Spicy water melon

One of my farmer friends gifted this to me today who visited us from his Salalah farm. Information on Salalah is here, here, and here - a must-visit location in the Middle-East. This water melon has a slightly red to yellow flesh, guess it is a ice-box kind. Water melon is an excellent summer fruit as it quenches thirst pretty fast. We love to eat water melon just raw making it a little spicy as mentioned below. They taste great. It makes few cool and refreshing drinks as well. On account of its high water content, the water melon is a good diuretic in cases of fever.

Spicy water melon recipe

Watermelon - deseeded and cubed
Black pepper powder - to taste
Salt - to taste

Method: Sprinkle black pepper powder and salt on the cubed watermelon and serve :-) It is that easy. Surprise your family members or guests with this real treat. Enjoy!

Also you may want to try freezing strained watermelon juice in ice cube trays to add to lemonades and fruit punches for a flavorful addition to your drinks.


Pudina Leaves aka Mint Leaves (weekend herb)

Another weekend came and it is about to say good bye. Three herbs were available at My Dhaba today competing against eachother during the last 2 days in seducing me to be chosen for Kalyn's Weekend Herb Blogging. It was pretty tough for me to select only one and discard others. I could not resist myself and here I am with the ayurvedic pudina leaves aka mint leaves (Mentha arvensis). See the beauty of the leaves in the picture below and can you feel the lovely fragrance? :-). Hope you like it.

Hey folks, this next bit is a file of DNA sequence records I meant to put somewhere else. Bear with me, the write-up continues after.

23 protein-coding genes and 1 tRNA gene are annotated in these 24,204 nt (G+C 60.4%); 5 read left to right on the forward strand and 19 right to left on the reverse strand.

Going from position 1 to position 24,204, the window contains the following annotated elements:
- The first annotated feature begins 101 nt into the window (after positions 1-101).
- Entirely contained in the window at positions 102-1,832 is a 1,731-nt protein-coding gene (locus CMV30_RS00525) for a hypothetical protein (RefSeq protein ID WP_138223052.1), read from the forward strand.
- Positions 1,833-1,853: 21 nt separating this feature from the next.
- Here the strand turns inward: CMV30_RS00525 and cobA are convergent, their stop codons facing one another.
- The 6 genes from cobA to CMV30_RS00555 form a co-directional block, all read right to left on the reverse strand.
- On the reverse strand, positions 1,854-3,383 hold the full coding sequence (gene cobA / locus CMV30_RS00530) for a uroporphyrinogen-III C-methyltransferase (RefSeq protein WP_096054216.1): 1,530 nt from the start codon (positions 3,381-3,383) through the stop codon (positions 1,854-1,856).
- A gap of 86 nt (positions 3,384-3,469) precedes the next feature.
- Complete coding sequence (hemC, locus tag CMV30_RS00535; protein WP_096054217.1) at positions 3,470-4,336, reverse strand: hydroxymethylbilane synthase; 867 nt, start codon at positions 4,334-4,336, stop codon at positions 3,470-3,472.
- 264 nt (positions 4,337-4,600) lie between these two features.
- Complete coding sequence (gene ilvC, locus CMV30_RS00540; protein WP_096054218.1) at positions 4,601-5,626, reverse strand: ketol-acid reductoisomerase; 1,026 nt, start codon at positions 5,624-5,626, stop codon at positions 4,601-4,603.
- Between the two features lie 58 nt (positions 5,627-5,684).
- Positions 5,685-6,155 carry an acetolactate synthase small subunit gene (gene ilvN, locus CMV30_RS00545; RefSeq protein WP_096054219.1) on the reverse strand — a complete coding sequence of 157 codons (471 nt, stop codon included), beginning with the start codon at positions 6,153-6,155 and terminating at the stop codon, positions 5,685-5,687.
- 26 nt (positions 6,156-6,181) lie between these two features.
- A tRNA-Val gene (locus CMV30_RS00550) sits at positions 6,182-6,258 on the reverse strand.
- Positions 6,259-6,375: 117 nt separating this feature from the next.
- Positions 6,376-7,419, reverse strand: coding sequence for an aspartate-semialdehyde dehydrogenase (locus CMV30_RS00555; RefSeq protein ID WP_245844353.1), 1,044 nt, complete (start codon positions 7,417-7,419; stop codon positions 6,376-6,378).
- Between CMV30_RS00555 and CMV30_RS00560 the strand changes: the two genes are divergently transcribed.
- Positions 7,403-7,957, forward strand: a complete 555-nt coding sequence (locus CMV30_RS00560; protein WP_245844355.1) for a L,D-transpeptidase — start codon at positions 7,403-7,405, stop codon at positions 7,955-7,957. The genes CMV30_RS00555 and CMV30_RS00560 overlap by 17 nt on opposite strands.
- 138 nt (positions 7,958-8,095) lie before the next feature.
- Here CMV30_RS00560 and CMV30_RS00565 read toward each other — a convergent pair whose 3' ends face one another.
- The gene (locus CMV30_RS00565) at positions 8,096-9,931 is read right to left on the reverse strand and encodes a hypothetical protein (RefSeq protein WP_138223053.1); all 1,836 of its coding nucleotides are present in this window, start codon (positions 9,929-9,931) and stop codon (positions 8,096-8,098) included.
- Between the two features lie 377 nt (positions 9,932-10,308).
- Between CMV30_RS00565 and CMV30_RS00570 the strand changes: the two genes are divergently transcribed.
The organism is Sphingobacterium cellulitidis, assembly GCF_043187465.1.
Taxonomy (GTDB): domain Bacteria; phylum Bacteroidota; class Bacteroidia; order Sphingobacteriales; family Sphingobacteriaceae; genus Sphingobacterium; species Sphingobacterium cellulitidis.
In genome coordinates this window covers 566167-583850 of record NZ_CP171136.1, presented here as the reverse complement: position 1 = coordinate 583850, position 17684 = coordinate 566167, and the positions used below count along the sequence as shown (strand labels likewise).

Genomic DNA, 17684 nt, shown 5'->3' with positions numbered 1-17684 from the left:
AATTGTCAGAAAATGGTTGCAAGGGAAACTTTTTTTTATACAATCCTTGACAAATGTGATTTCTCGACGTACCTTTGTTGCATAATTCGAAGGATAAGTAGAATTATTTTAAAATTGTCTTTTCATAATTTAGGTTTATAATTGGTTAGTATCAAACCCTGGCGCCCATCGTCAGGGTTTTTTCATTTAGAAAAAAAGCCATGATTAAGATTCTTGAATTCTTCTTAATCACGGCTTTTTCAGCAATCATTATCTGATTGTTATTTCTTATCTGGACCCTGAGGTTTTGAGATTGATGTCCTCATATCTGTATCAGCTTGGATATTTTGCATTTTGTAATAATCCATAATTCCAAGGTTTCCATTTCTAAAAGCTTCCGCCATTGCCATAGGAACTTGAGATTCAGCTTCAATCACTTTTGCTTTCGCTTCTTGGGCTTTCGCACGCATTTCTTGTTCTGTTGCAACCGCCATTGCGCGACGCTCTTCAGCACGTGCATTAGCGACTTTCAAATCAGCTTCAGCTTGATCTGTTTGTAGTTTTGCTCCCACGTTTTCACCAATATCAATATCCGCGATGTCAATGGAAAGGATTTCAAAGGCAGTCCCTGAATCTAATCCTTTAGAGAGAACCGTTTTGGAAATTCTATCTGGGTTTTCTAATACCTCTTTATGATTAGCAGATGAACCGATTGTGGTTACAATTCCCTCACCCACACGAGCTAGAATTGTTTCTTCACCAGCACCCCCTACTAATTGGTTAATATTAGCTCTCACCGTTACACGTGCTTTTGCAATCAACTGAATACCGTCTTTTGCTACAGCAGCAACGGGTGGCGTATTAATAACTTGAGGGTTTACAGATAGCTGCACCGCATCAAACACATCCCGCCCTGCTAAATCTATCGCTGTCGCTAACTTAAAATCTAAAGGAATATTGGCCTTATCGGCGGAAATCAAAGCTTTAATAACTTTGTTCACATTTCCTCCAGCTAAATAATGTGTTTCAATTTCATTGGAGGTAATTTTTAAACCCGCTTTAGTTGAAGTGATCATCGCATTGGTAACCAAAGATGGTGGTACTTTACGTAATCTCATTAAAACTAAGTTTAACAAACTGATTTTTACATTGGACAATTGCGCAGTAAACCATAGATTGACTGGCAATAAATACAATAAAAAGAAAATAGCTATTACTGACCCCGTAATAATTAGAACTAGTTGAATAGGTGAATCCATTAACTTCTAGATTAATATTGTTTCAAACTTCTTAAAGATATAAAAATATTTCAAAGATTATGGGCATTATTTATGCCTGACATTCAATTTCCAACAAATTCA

Mint is the important source of peppermint oil and menthol. Mint leaves are often used with green peas, lethils, and other dishes which are difficult to digest. Mint with its unforgettable aroma and invigorating qualities has always been a part of Indian beverages in hot weather. Ancient greeks added it to bath water to refresh and strengthen the body. Peppermint tea equalizes circulation and also stimulates the digestive tract, allays nausea and vomiting. Mint leaves may be stored dried retaining its full flavor.

Please find below some of My Dhaba's favorite dishes using pudina leaves. Do you know of any other favorite dish other than listed below where mint leaves are used? Which one is your hot favorite out of all these? :-)

1. Mint rice/pulao.
2. Lenthil rice.
3. Vegetable pulao.
4. Mughlai pulao.
5. Mutton biriyani.
6. Chicken biriyani.
7. Prawns biriyani.
7. Mint-gobi paratha.
8. Meat balls.
9. Lamb chops.
10. Mint chutney with coconut.
11. Mint chutney without coconut.
12. Coriander and mint leaves thuvial.
13. Mint-spinach curry.
14. Chana masala.
15. Rajma curry.
16. Vegetable salad.
17. Mint raita.
18. Vegetable samosa.
19. Meat samosa.
20. Maize vada.
21. Pani puri.

We will be adding all these recipe details at My Dhaba in the coming days. For now, here is our favorite spicy mint tea. Whenever you have any kind of sagging spirit, try to lift it up with a cup of piping hot spicy mint tea. Trust me, it works. It tastes great and is quite refreshing.

Spicy mint tea recipe

Water – 3/4 cup
Tea powder – 1 teaspoon (to make it really strong, we need 1-1/2 teaspoon)
Mint leaves – 6-8, fresh, finely chopped or crushed
Cinnamon stick – 1/4 inch size (optional), whole
Ginger - 1/4-inch size, crushed
Sugar – 2 teaspoons, or enough to make the tea sweet, to taste
Milk – 1/2 cup (optional; we like it without milk, tastes better)

Method: Heat water to roaring boiling. Add the tea powder, lemon grass, ginger, and keep it covered and let it brew for 5 minutes or longer. Do not boil it again. Strain and pour into cups; add sugar and milk as needed. Enjoy a piping cut of hot cup of spicy mint tea. It is just wonderful either hot or cold. Enjoy! Stay warm.

1. It gives a bit pungent or earthy rather than tart taste. So, use the quantity of mint leaves and tea powder as per your taste. It would be my delight to know the feedback from you about your first encounter with the spicy mint tea.
2. Alternatively, you may use the julienned/chopped and dried mint leaves instead of fresh leaves, which can be made at home, which tastes equally good.